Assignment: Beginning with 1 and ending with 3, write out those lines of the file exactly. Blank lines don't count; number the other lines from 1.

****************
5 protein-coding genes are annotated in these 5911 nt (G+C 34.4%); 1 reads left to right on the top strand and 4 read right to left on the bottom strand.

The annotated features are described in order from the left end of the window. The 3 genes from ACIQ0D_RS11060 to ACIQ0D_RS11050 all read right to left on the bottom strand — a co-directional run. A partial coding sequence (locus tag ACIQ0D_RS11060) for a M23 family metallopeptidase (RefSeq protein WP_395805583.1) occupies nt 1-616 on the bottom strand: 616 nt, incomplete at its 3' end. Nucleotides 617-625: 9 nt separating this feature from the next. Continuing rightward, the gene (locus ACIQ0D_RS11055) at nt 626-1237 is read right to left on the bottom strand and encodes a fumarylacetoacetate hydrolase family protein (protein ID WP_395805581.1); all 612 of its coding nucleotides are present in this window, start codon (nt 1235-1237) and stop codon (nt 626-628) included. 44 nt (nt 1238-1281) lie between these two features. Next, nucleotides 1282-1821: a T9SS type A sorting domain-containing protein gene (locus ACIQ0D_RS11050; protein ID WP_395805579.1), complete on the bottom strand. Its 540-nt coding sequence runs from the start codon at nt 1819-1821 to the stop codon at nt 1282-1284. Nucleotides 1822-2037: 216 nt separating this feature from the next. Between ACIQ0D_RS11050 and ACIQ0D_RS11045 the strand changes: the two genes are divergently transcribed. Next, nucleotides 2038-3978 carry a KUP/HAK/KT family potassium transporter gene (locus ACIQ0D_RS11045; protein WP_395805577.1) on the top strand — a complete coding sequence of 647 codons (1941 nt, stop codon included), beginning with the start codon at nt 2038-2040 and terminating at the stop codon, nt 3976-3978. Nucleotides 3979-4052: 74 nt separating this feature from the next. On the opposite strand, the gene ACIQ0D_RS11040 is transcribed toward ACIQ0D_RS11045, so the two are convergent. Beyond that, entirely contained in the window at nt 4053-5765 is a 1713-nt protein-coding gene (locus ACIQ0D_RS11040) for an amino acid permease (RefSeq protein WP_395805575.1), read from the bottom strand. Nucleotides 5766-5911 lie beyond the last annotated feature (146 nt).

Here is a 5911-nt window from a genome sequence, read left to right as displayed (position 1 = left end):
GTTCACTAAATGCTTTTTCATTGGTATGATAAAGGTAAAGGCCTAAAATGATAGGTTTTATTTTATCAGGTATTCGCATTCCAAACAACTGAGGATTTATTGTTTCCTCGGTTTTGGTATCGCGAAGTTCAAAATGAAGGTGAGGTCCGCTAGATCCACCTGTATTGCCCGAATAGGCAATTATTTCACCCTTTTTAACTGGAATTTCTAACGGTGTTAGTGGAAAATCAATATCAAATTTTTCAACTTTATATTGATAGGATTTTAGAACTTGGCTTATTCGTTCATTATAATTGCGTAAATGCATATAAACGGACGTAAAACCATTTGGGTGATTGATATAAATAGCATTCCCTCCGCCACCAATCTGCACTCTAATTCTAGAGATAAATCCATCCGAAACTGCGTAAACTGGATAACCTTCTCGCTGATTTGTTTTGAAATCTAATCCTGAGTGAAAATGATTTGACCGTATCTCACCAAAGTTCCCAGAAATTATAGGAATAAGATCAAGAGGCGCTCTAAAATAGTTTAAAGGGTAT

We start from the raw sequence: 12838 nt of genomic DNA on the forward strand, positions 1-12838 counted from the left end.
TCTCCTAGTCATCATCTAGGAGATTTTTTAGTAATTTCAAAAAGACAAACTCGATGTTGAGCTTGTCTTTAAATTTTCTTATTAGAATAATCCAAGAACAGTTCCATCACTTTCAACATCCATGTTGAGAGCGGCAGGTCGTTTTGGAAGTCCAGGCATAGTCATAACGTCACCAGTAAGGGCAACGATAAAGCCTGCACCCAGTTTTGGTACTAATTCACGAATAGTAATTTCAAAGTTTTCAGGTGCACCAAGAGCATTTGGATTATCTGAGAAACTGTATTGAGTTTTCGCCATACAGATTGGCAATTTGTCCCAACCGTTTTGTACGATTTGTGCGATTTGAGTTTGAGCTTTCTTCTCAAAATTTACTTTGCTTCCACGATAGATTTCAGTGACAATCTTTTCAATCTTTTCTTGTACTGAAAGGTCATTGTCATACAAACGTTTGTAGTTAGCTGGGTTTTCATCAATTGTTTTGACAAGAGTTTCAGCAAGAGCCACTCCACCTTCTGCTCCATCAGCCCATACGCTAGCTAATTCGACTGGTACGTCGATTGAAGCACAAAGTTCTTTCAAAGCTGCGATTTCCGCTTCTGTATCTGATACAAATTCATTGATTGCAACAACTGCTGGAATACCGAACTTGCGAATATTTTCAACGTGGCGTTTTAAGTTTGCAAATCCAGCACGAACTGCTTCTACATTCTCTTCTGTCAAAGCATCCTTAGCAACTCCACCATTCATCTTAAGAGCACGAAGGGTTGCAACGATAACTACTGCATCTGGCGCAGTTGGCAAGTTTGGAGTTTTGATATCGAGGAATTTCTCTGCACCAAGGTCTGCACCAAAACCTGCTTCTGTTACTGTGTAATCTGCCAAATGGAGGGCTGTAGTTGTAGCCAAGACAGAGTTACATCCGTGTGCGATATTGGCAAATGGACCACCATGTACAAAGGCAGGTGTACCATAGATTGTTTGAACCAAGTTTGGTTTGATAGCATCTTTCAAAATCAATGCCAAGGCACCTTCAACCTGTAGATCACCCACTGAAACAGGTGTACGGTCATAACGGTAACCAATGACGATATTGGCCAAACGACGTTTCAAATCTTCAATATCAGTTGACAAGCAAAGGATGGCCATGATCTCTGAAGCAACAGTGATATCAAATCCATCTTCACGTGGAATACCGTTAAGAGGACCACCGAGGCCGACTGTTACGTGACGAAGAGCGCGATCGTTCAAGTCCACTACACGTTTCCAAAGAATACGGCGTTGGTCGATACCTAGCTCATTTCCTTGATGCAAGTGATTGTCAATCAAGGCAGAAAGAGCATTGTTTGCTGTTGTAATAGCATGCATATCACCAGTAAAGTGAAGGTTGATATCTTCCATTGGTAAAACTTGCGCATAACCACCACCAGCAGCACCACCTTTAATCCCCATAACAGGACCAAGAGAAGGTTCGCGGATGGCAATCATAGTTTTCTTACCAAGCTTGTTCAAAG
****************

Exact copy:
5 protein-coding genes are annotated in these 5911 nt (G+C 34.4%); 1 reads left to right on the top strand and 4 read right to left on the bottom strand.

The annotated features are described in order from the left end of the window. The 3 genes from ACIQ0D_RS11060 to ACIQ0D_RS11050 all read right to left on the bottom strand — a co-directional run. A partial coding sequence (locus tag ACIQ0D_RS11060) for a M23 family metallopeptidase (RefSeq protein WP_395805583.1) occupies nt 1-616 on the bottom strand: 616 nt, incomplete at its 3' end. Nucleotides 617-625: 9 nt separating this feature from the next. Continuing rightward, the gene (locus ACIQ0D_RS11055) at nt 626-1237 is read right to left on the bottom strand and encodes a fumarylacetoacetate hydrolase family protein (protein ID WP_395805581.1); all 612 of its coding nucleotides are present in this window, start codon (nt 1235-1237) and stop codon (nt 626-628) included. 44 nt (nt 1238-1281) lie between these two features. Next, nucleotides 1282-1821: a T9SS type A sorting domain-containing protein gene (locus ACIQ0D_RS11050; protein ID WP_395805579.1), complete on the bottom strand. Its 540-nt coding sequence runs from the start codon at nt 1819-1821 to the stop codon at nt 1282-1284. Nucleotides 1822-2037: 216 nt separating this feature from the next. Between ACIQ0D_RS11050 and ACIQ0D_RS11045 the strand changes: the two genes are divergently transcribed. Next, nucleotides 2038-3978 carry a KUP/HAK/KT family potassium transporter gene (locus ACIQ0D_RS11045; protein WP_395805577.1) on the top strand — a complete coding sequence of 647 codons (1941 nt, stop codon included), beginning with the start codon at nt 2038-2040 and terminating at the stop codon, nt 3976-3978. Nucleotides 3979-4052: 74 nt separating this feature from the next. On the opposite strand, the gene ACIQ0D_RS11040 is transcribed toward ACIQ0D_RS11045, so the two are convergent. Beyond that, entirely contained in the window at nt 4053-5765 is a 1713-nt protein-coding gene (locus ACIQ0D_RS11040) for an amino acid permease (RefSeq protein WP_395805575.1), read from the bottom strand. Nucleotides 5766-5911 lie beyond the last annotated feature (146 nt).

Here is a 5911-nt window from a genome sequence, read left to right as displayed (position 1 = left end):